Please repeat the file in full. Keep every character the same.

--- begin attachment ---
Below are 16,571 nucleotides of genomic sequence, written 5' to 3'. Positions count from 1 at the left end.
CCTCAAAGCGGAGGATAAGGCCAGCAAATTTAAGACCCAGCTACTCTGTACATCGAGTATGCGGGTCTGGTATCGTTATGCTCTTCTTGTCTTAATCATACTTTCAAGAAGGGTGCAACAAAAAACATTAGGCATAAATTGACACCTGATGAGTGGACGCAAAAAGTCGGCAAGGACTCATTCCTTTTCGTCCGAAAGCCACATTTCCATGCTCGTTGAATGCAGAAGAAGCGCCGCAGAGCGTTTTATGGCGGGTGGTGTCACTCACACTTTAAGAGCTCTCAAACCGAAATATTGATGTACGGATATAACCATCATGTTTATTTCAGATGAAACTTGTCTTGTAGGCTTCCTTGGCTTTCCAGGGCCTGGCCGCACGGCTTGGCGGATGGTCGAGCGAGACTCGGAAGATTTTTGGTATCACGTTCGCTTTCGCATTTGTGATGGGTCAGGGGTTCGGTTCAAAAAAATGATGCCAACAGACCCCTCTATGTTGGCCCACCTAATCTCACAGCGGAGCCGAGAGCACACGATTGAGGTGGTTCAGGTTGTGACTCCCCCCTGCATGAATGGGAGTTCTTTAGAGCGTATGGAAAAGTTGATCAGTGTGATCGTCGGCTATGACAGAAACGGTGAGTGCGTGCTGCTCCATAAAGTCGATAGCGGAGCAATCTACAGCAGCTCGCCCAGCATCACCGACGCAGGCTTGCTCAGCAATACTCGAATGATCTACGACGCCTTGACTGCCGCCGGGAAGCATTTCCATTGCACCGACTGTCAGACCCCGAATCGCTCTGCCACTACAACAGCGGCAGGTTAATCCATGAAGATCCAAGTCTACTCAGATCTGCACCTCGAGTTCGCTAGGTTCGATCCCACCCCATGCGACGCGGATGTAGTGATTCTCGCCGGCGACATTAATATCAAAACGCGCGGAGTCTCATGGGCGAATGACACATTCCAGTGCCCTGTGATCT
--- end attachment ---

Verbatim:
Below are 16,571 nucleotides of genomic sequence, written 5' to 3'. Positions count from 1 at the left end.
CCTCAAAGCGGAGGATAAGGCCAGCAAATTTAAGACCCAGCTACTCTGTACATCGAGTATGCGGGTCTGGTATCGTTATGCTCTTCTTGTCTTAATCATACTTTCAAGAAGGGTGCAACAAAAAACATTAGGCATAAATTGACACCTGATGAGTGGACGCAAAAAGTCGGCAAGGACTCATTCCTTTTCGTCCGAAAGCCACATTTCCATGCTCGTTGAATGCAGAAGAAGCGCCGCAGAGCGTTTTATGGCGGGTGGTGTCACTCACACTTTAAGAGCTCTCAAACCGAAATATTGATGTACGGATATAACCATCATGTTTATTTCAGATGAAACTTGTCTTGTAGGCTTCCTTGGCTTTCCAGGGCCTGGCCGCACGGCTTGGCGGATGGTCGAGCGAGACTCGGAAGATTTTTGGTATCACGTTCGCTTTCGCATTTGTGATGGGTCAGGGGTTCGGTTCAAAAAAATGATGCCAACAGACCCCTCTATGTTGGCCCACCTAATCTCACAGCGGAGCCGAGAGCACACGATTGAGGTGGTTCAGGTTGTGACTCCCCCCTGCATGAATGGGAGTTCTTTAGAGCGTATGGAAAAGTTGATCAGTGTGATCGTCGGCTATGACAGAAACGGTGAGTGCGTGCTGCTCCATAAAGTCGATAGCGGAGCAATCTACAGCAGCTCGCCCAGCATCACCGACGCAGGCTTGCTCAGCAATACTCGAATGATCTACGACGCCTTGACTGCCGCCGGGAAGCATTTCCATTGCACCGACTGTCAGACCCCGAATCGCTCTGCCACTACAACAGCGGCAGGTTAATCCATGAAGATCCAAGTCTACTCAGATCTGCACCTCGAGTTCGCTAGGTTCGATCCCACCCCATGCGACGCGGATGTAGTGATTCTCGCCGGCGACATTAATATCAAAACGCGCGGAGTCTCATGGGCGAATGACACATTCCAGTGCCCTGTGATCT